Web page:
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Separation Anxiety

Definition

Separation anxiety in childhood is the anxiety that goes along with the fear of being separated from parents or parent figures.

What is the information for this topic?

Separation anxiety is a commonly seen in children from about 8 months of age until two years. Some degree of separation anxiety is considered normal and should not be labeled as a disorder. Children fear that harm will come to them or they will be lost when their parents or caregivers are away. They may also fear that some harm might occur to their parents.
Separation anxiety may not occur until there is some change in the child's routine or a stressful event occurs. This can include starting preschool, a parent starting to work outside the home, changing schools, or a serious illness.
The anxiety that a child feels when he or she is separated from a parent is actually a sign that the child has a healthy and secure attachment to the parent. The child is just beginning to understand that people are separate beings and that a parent can be somewhere else. The child is anxious because he or she wants the parent to remain close. Young children, not understanding the concept of time, may perceive incorrectly that an absent caregiver has ceased to exist or will never return.
Separation anxiety should be considered abnormal when the child remains upset in a new setting or with a new caretaker for more than a few weeks. The anxiety may be severe enough to interrupt normal playing, eating, and sleep habits. When this occurs, counseling may be necessary.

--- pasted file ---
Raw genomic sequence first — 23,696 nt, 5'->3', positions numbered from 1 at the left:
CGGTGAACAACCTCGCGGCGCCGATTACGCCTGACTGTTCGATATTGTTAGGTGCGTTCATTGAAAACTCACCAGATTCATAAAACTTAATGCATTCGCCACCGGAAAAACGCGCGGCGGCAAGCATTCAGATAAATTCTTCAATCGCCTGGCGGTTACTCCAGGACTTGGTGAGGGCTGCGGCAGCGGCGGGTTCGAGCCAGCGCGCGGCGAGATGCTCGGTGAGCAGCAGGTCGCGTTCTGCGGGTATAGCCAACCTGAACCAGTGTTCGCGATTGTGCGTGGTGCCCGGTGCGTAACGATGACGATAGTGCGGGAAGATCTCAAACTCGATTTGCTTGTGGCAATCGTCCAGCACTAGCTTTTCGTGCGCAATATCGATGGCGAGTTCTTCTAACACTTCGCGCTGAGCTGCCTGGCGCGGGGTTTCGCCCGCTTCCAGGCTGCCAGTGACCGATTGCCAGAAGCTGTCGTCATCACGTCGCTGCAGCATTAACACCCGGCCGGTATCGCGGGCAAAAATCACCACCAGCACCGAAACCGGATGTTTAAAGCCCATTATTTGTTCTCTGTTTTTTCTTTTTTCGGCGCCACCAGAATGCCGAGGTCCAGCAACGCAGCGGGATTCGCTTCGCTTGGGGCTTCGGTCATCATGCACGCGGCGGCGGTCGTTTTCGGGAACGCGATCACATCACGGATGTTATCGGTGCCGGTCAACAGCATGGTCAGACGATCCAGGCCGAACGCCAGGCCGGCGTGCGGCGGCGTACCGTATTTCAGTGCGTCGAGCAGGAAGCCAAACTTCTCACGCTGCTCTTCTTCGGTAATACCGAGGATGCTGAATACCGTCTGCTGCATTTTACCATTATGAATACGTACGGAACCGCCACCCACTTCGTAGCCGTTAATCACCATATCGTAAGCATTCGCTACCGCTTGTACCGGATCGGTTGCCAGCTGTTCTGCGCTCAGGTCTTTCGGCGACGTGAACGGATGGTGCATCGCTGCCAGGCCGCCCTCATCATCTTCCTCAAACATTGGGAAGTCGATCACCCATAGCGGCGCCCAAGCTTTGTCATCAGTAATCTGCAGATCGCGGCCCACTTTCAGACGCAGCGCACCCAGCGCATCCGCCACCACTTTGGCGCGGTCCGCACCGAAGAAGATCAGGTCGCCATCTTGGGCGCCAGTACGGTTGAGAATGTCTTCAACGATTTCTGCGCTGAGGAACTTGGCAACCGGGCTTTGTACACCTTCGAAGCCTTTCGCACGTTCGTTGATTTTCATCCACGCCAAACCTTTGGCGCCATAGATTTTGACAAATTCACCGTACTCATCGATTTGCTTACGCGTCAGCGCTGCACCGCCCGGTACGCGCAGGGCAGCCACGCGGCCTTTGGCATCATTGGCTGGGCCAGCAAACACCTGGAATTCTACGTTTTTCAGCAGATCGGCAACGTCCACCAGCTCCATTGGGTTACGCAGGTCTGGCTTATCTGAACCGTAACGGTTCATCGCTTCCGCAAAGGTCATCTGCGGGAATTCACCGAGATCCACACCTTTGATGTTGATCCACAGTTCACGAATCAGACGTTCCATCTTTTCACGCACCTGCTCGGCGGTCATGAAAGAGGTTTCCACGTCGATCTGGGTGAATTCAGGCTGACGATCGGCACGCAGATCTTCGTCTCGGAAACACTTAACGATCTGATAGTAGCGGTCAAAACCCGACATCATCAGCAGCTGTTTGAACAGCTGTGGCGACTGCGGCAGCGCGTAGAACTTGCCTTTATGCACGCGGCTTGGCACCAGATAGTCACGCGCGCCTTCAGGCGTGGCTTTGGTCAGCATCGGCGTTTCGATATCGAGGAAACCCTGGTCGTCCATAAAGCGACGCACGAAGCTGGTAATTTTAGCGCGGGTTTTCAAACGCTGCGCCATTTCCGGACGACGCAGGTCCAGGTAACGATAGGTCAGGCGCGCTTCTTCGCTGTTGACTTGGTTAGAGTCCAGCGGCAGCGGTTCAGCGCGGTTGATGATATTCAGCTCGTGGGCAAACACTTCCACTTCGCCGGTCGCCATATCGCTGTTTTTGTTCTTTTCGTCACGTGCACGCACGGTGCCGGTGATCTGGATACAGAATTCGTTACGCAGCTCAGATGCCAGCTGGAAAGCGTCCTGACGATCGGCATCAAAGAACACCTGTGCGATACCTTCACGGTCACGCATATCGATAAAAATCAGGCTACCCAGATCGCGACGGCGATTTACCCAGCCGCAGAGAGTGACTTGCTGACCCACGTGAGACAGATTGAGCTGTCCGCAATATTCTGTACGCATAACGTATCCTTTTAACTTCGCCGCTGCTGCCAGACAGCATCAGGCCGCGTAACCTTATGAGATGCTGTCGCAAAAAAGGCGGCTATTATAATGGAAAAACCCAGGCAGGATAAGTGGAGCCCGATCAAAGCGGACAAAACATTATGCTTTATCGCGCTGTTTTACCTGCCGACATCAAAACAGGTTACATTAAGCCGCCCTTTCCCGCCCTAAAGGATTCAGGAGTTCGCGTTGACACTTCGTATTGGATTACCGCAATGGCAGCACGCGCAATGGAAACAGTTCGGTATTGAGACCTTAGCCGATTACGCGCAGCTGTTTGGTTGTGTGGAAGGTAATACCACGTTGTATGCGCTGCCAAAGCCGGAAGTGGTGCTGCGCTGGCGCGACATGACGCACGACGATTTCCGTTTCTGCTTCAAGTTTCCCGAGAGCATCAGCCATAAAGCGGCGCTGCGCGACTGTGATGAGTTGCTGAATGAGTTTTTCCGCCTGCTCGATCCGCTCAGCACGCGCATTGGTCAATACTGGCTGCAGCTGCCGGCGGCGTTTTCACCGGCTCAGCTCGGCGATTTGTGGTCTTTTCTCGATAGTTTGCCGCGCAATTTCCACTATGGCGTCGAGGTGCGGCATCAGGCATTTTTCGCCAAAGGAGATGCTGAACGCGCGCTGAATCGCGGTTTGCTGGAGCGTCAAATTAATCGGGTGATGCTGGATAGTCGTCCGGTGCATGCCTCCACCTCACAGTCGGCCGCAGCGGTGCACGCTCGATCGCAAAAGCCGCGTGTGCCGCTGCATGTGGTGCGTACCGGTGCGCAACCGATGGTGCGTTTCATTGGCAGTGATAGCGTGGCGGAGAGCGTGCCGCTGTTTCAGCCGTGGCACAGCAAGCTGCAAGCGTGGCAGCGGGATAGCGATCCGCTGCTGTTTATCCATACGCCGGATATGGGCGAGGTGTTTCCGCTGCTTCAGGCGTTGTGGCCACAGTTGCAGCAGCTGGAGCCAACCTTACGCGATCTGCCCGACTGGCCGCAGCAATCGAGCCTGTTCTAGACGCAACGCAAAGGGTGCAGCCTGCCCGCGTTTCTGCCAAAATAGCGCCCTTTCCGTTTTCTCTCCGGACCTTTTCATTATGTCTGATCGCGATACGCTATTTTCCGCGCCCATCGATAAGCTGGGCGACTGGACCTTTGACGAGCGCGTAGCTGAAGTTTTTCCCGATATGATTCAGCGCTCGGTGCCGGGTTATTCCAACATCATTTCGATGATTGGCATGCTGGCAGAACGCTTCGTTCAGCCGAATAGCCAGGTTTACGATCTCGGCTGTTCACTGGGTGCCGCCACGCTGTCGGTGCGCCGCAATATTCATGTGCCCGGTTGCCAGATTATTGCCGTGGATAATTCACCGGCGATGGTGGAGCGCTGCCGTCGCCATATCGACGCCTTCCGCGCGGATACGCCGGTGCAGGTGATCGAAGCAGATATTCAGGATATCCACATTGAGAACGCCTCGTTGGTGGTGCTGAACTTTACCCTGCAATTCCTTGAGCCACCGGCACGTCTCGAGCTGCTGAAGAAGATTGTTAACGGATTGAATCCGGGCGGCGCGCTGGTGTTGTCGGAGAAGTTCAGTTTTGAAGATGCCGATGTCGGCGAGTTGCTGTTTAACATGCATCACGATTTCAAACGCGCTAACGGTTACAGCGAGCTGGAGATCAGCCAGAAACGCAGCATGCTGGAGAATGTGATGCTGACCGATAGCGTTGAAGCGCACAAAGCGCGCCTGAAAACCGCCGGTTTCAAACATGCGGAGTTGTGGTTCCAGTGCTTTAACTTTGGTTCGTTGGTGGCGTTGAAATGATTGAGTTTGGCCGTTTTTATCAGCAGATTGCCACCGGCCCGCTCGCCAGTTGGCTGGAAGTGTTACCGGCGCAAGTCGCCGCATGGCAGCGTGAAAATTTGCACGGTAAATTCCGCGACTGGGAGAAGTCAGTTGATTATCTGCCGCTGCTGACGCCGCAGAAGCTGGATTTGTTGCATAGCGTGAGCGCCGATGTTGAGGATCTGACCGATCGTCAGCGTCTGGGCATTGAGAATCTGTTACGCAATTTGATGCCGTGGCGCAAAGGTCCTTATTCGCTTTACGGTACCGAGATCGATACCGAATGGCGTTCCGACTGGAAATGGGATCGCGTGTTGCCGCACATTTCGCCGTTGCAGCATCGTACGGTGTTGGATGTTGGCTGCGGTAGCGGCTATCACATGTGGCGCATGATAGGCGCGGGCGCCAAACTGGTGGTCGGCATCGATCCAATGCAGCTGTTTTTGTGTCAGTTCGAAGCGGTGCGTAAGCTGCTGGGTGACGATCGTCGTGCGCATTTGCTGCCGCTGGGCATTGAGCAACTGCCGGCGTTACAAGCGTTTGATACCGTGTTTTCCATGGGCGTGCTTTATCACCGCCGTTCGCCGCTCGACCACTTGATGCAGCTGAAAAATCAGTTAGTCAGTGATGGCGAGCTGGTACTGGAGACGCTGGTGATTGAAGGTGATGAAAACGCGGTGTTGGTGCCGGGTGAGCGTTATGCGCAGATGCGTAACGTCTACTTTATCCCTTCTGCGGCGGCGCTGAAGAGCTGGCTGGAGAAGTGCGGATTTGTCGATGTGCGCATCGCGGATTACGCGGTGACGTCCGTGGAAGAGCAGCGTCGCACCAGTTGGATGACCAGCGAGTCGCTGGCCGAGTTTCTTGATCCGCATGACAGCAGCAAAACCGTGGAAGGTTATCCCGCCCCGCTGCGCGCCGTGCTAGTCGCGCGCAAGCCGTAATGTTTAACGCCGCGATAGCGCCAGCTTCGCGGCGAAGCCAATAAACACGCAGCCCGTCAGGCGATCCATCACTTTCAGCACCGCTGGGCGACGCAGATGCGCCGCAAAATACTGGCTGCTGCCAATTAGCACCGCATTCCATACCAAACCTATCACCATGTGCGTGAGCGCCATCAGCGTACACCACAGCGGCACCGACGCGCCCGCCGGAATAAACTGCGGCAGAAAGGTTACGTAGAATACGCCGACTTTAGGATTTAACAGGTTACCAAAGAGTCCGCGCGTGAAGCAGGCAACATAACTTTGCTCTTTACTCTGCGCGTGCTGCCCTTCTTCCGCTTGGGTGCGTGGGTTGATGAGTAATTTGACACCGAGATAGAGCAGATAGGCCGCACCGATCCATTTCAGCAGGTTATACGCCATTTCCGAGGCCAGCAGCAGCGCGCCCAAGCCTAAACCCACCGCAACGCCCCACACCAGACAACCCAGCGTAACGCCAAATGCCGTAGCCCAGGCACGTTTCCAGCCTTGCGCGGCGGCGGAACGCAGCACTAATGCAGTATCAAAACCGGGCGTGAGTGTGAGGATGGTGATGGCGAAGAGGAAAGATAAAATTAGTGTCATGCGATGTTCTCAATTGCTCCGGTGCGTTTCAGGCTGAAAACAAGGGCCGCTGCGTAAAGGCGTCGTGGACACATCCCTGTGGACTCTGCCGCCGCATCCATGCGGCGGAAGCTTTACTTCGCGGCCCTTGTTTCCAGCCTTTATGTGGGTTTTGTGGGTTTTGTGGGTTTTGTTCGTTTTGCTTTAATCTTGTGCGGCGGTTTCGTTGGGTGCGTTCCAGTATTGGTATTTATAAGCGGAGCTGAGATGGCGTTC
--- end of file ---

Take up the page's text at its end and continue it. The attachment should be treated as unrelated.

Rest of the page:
Some suggestions for coping with separation anxiety include:
  • A child should have the chance to get familiar with a new environment before he or she is left there.
  • A parent should be understanding and accept the child's feelings without giving in to them.
  • The child should be reassured that the parent or caregiver will come back at a specific time. The parent should then do everything possible to arrive on time.
  • The child should be told ahead of time about the separation. This helps him or her prepare for the separation.
  • The parent should not sneak away from the child. This will only make matters worse as the child will be on guard in the future.
  • The parent should try some short-term separations, such as going into another room and reappearing. This can help the child learn that the absence is only temporary.
  • The parents should reinforce the positive aspects of the event. This can include reassuring the child that he or she will have a good day at daycare or school.
  • The parent should make the child feel secure by giving him or her lots of love and attention.
  • The parents should not reveal their own feelings of anxiety about the separation. This alerts the child that something may be wrong.
Most children experience some degree of anxiety when separated from a loved one. In general, there should be few problems if:
  • the child is in a generally good mood
  • is eating properly
  • is sleeping properly
  • is enjoying himself or herself
  • there is no significant change in behavior

Sources

[hyperLink url="http://www.purdue.edu/UNS/html4ever/9802" linkTitle=""] [/hyperLink]. Vrana.anxiety.html: Separation anxiety No.1 anxiety, experts say

[hyperLink url="http://npin.org/library/pre1998/n00205/n00205.html" linkTitle="npin.org/library/pre1998/n00205/n00205.html"]npin.org/library/pre1998/n00205/n00205.html[/hyperLink]. Coping with Separation Anxiety, Katz Lilian

[hyperLink url="http;//ericps.ed.uiuc.edu/npin/pnews/1998/pnew898/inte898a.html" linkTitle="ericps.ed.uiuc.edu/npin/pnews/1998/pnew898/inte898a.html"]ericps.ed.uiuc.edu/npin/pnews/1998/pnew898/inte898a.html[/hyperLink]. Separation Anxiety in Young Children: Ramsberg, Dawn Aug.1998

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